Havergal Brians Gothic Symphony: Additions &
by Richard Freed | April 12,
review of the Hyperion release of Havergal Brians Gothic Symphony was posted,
Mike Le Voi wrote to me from Australia to offer some corrections, primarily on the matter
of the works performance history. Mr. Le Voi, of the 4MBS Concert Recording Team, is
especially knowledgeable on this work by virtue of his hands-on experience in producing
4MBS Classic FMs live broadcast of its first concert performance outside the UK,
which took place in Brisbane, Australia, with specially assembled forces conducted by John
Curro, on December 22, 2010, seven months before the London Proms performance preserved on
the Hyperion CDs.
In respect to other performances prior to those two,
there were indeed very few, but not quite as few as I may suggested in my review. Mr. Le
Voi kindly referred me to the
Havergal Brian website, which offers five pages of comprehensive details on them as
well as on recordings, articles and reviews relating to this work, showing that there were
seven performances before the one in Australia, differing in their respective levels of
professionalism as well as in their actual substance. Some were complete, while others
were of Part I alone, an option sanctioned by the composer. Some were public concerts,
while others were not, and one took form in recording sessions under studio conditions.
Here is a rundown of all performances to date:
June 24, 1961 World premiere, at Central Hall,
Westminster, London. Professional singers with instrumental ensembles drawn mostly from
schools, conducted by Bryan Fairfax.
October 30, 1966 First professional performance,
Royal Albert Hall, London. BBC Symphony Orchestra with soloists and choruses, under Sir
Adrian Boult. Broadcast live by BBC. Recording issued in 2009, Testament set SBT2 1454.
October 10, 1976 Part I only, for an invited
audience, Royal Albert Hall. New Philharmonia Orchestra conducted by Sir Charles Groves.
Broadcast live, BBC.
May 21, 1978 Victoria Hall, Hanley, UK. Ad hoc
orchestra, with soloists and choruses, conducted by Trevor Stokes.
May 25, 1980 Royal Albert Hall. Ole Schmidt
conducting the London Symphony Orchestra, with soloists and choruses. Broadcast by BBC.
September 15, 1984 St Olaves School,
Orpington, UK Public rehearsal of Part I only. Ad hoc orchestra conducted by Marc
March 29-31 and October 16-22, 1989 Bratislava,
Slovak Republic. Recording sessions, Ondrej Lenard conducting CSR Symphony Orchestra, with
soloists and choruses. Recording (the only one so far made under studio conditions)
released by Marco Polo in 1989, subsequently reissued as Naxos 8.557418-419.
December 22, 2010 Queensland Performing Arts
Centre, Brisbane, Australia. John Curro conducting specially assembled Gothic Symphony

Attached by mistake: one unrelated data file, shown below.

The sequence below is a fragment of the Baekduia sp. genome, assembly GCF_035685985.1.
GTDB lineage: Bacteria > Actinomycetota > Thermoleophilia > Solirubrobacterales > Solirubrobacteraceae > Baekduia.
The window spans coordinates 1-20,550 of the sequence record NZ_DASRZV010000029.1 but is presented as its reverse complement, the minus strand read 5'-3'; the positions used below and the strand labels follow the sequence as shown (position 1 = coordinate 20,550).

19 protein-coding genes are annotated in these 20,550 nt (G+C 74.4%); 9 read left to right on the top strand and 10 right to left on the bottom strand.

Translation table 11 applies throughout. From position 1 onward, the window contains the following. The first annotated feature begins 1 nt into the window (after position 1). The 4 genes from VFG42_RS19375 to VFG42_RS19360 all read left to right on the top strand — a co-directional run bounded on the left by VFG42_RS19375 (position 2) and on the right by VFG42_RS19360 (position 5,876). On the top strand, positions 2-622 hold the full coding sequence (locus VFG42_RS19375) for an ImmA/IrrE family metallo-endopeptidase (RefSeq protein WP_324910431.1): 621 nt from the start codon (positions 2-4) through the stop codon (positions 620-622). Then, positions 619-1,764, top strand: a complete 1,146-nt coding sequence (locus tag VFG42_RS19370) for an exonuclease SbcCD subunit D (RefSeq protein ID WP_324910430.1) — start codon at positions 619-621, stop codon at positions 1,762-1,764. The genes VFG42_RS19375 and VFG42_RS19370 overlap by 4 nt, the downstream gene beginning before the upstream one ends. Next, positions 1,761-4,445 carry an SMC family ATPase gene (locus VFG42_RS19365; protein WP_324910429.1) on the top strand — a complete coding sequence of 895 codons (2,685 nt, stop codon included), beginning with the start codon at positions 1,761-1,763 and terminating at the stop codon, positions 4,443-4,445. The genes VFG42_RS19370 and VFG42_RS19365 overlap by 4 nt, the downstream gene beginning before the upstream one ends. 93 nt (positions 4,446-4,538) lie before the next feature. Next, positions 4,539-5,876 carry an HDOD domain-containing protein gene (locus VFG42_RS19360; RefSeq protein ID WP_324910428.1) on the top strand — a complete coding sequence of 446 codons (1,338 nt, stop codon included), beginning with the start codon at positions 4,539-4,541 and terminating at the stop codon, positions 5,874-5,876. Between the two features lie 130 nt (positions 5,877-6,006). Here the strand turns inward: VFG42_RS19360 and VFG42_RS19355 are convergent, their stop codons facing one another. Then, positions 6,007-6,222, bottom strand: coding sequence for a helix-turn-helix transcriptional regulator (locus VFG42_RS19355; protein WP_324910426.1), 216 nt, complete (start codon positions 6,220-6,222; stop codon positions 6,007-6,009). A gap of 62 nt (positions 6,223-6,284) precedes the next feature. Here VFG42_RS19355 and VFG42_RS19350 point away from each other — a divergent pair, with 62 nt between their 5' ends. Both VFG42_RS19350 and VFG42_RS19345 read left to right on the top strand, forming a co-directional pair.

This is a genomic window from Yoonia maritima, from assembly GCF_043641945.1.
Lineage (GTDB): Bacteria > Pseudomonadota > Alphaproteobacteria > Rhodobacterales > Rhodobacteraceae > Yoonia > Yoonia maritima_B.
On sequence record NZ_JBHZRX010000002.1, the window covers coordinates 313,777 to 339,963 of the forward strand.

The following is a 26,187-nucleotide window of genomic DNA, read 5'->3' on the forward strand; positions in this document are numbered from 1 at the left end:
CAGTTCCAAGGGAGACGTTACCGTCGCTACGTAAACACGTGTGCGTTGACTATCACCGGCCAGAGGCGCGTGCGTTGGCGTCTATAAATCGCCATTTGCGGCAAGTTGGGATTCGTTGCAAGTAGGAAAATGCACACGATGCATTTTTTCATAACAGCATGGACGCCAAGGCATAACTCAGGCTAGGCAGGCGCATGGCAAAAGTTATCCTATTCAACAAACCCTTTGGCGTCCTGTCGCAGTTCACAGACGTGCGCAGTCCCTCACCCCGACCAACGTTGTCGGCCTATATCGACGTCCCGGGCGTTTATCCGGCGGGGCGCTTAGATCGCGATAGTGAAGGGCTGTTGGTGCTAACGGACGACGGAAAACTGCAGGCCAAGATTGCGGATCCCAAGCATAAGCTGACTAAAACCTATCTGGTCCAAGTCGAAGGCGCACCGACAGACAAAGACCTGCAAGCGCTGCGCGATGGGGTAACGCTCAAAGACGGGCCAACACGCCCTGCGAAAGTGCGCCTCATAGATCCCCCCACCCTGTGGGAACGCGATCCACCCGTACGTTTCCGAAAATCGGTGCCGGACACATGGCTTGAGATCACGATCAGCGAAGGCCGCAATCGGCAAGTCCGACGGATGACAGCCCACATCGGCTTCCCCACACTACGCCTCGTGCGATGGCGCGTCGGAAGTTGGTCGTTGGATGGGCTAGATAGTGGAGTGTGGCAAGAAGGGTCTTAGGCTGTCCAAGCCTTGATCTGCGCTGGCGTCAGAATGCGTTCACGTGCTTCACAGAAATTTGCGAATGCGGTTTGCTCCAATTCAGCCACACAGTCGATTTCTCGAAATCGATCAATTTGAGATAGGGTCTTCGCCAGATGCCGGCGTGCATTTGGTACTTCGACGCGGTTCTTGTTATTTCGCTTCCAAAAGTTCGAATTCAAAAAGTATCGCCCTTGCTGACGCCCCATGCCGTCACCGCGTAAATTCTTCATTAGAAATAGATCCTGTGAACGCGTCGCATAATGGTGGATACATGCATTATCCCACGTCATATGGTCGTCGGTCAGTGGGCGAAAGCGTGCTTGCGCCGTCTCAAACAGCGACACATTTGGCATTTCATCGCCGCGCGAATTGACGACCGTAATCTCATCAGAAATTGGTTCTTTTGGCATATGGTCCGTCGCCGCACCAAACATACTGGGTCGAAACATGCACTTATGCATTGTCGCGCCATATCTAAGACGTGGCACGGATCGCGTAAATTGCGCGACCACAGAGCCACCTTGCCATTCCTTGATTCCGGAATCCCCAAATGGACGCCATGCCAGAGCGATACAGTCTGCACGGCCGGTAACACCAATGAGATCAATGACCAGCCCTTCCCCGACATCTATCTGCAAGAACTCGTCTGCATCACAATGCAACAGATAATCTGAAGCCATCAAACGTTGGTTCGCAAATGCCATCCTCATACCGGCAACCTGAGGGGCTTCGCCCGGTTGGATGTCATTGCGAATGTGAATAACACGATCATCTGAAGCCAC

Orchestra and choruses, with soloists. First concert performance outside the UK; first
anywhere since 1980. Broadcast by 4MBS Classic FM.
July 17, 2011 Royal Albert Hall. Proms performance
conducted by Martyn Brabbins. Broadcast by the BBC, issued on CD by Hyperion.
Mike Le Voi observes that this Proms recording appears to
have been recorded by the BBC, and not by Hyperions own recording team, which I
congratulated in my review. Most instructively, for me, Mr. Le Voi has provided definitive
validation of the layout of the Hyperion CDs. I had complained that if Hyperion had not
included the eight and a half minutes of applause and cheering that followed the Proms
performance, all three sections of Part II could have been accommodated on the second
disc, instead of splitting Part II between the two CDs. The point here, as Mr. Le Voi
notes, is that Parts I and II are directly conjoined in the score:
"The problem with putting all three sections of Part
II on the second CD is that movements 2, 3 and 4 (i.e., the last two movements of
Part I and the first one of Part II) all segue into one another. It would produce a very
disjointed experience if you had to get up and change the CD as Part II started [because
there is no break in the music at that point]. That is why both Naxos and Hyperion have
movements 1-4 on CD 1 and movements 5-6 on CD 2. Brian wrote an "ending chord"
for use when Part I is performed on its own. This is not the same as the chord that opens
Part II. The only public performance in which both chords were used was the one conducted
by John Curro in 2010, as he took a five-minute pause between Part I and Part II. Thus, in
my production of the 2010 concert for broadcast, CD 1 is 37 minutes long and CD 2 is 69
minutes long. This is, of course, lopsided, but it is a true representation of what took
place that day. With Brabbins in 2011, the choirs all stood up just before the end of Part
I, with gasps from the audience, and the segue was used."
Thus the performance recorded by Mr. Le Voi actually does
provide a space between Parts I and II, and this is reflected in his disc layout. His 4MBS
recording of the Australian concert has not been made available on commercial CD so far.